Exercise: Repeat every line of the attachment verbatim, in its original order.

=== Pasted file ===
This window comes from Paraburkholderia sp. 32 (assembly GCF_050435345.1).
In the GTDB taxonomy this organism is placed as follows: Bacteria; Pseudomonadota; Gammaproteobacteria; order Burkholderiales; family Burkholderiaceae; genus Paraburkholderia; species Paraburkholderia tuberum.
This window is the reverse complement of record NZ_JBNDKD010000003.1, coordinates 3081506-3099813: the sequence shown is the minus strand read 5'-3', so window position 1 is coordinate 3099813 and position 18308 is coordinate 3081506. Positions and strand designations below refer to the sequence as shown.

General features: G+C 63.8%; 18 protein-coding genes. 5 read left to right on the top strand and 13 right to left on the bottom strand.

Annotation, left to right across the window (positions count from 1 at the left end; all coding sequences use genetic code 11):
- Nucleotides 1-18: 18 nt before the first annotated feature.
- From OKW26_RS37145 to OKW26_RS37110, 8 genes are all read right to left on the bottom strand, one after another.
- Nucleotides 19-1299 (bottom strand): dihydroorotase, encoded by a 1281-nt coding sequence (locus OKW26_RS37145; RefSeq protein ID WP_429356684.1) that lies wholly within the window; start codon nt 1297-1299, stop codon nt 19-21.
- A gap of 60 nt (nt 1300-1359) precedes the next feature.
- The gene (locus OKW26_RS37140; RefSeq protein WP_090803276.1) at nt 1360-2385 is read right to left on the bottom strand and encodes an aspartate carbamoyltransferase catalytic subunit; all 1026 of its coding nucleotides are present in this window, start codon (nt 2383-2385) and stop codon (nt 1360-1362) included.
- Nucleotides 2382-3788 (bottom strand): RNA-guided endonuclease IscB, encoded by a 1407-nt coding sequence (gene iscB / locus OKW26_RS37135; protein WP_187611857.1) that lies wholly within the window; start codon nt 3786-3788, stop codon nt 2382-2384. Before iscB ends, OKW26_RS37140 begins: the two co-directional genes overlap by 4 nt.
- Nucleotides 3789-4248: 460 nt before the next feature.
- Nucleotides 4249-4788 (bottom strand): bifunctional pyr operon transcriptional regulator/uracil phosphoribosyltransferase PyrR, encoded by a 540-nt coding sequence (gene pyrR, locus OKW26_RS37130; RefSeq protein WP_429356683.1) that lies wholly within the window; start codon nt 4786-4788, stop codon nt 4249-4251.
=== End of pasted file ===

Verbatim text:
This window comes from Paraburkholderia sp. 32 (assembly GCF_050435345.1).
In the GTDB taxonomy this organism is placed as follows: Bacteria; Pseudomonadota; Gammaproteobacteria; order Burkholderiales; family Burkholderiaceae; genus Paraburkholderia; species Paraburkholderia tuberum.
This window is the reverse complement of record NZ_JBNDKD010000003.1, coordinates 3081506-3099813: the sequence shown is the minus strand read 5'-3', so window position 1 is coordinate 3099813 and position 18308 is coordinate 3081506. Positions and strand designations below refer to the sequence as shown.

General features: G+C 63.8%; 18 protein-coding genes. 5 read left to right on the top strand and 13 right to left on the bottom strand.

Annotation, left to right across the window (positions count from 1 at the left end; all coding sequences use genetic code 11):
- Nucleotides 1-18: 18 nt before the first annotated feature.
- From OKW26_RS37145 to OKW26_RS37110, 8 genes are all read right to left on the bottom strand, one after another.
- Nucleotides 19-1299 (bottom strand): dihydroorotase, encoded by a 1281-nt coding sequence (locus OKW26_RS37145; RefSeq protein ID WP_429356684.1) that lies wholly within the window; start codon nt 1297-1299, stop codon nt 19-21.
- A gap of 60 nt (nt 1300-1359) precedes the next feature.
- The gene (locus OKW26_RS37140; RefSeq protein WP_090803276.1) at nt 1360-2385 is read right to left on the bottom strand and encodes an aspartate carbamoyltransferase catalytic subunit; all 1026 of its coding nucleotides are present in this window, start codon (nt 2383-2385) and stop codon (nt 1360-1362) included.
- Nucleotides 2382-3788 (bottom strand): RNA-guided endonuclease IscB, encoded by a 1407-nt coding sequence (gene iscB / locus OKW26_RS37135; protein WP_187611857.1) that lies wholly within the window; start codon nt 3786-3788, stop codon nt 2382-2384. Before iscB ends, OKW26_RS37140 begins: the two co-directional genes overlap by 4 nt.
- Nucleotides 3789-4248: 460 nt before the next feature.
- Nucleotides 4249-4788 (bottom strand): bifunctional pyr operon transcriptional regulator/uracil phosphoribosyltransferase PyrR, encoded by a 540-nt coding sequence (gene pyrR, locus OKW26_RS37130; RefSeq protein WP_429356683.1) that lies wholly within the window; start codon nt 4786-4788, stop codon nt 4249-4251.